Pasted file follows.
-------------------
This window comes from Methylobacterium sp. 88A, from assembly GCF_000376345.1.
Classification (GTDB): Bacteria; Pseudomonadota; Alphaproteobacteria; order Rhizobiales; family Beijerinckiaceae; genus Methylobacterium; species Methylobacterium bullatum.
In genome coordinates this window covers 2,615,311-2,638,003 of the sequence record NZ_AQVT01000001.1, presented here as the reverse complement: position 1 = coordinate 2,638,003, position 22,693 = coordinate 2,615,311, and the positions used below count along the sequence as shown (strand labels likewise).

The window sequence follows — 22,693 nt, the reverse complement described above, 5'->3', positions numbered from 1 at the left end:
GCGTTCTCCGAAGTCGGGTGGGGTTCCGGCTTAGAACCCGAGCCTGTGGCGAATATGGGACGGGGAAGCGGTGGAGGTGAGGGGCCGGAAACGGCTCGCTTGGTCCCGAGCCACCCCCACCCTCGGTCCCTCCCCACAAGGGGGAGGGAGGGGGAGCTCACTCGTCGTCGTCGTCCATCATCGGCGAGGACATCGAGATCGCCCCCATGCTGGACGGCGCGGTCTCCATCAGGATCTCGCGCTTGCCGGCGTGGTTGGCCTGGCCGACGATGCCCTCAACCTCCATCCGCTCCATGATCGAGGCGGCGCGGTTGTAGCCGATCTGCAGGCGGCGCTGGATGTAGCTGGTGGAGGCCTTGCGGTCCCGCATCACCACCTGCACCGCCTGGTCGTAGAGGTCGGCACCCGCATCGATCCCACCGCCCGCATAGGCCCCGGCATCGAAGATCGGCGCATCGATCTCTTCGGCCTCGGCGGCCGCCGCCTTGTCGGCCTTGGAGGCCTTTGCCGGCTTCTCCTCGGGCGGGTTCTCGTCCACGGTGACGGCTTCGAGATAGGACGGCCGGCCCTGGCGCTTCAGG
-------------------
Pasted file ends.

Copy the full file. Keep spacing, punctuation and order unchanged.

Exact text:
This window comes from Methylobacterium sp. 88A, from assembly GCF_000376345.1.
Classification (GTDB): Bacteria; Pseudomonadota; Alphaproteobacteria; order Rhizobiales; family Beijerinckiaceae; genus Methylobacterium; species Methylobacterium bullatum.
In genome coordinates this window covers 2,615,311-2,638,003 of the sequence record NZ_AQVT01000001.1, presented here as the reverse complement: position 1 = coordinate 2,638,003, position 22,693 = coordinate 2,615,311, and the positions used below count along the sequence as shown (strand labels likewise).

The window sequence follows — 22,693 nt, the reverse complement described above, 5'->3', positions numbered from 1 at the left end:
GCGTTCTCCGAAGTCGGGTGGGGTTCCGGCTTAGAACCCGAGCCTGTGGCGAATATGGGACGGGGAAGCGGTGGAGGTGAGGGGCCGGAAACGGCTCGCTTGGTCCCGAGCCACCCCCACCCTCGGTCCCTCCCCACAAGGGGGAGGGAGGGGGAGCTCACTCGTCGTCGTCGTCCATCATCGGCGAGGACATCGAGATCGCCCCCATGCTGGACGGCGCGGTCTCCATCAGGATCTCGCGCTTGCCGGCGTGGTTGGCCTGGCCGACGATGCCCTCAACCTCCATCCGCTCCATGATCGAGGCGGCGCGGTTGTAGCCGATCTGCAGGCGGCGCTGGATGTAGCTGGTGGAGGCCTTGCGGTCCCGCATCACCACCTGCACCGCCTGGTCGTAGAGGTCGGCACCCGCATCGATCCCACCGCCCGCATAGGCCCCGGCATCGAAGATCGGCGCATCGATCTCTTCGGCCTCGGCGGCCGCCGCCTTGTCGGCCTTGGAGGCCTTTGCCGGCTTCTCCTCGGGCGGGTTCTCGTCCACGGTGACGGCTTCGAGATAGGACGGCCGGCCCTGGCGCTTCAGG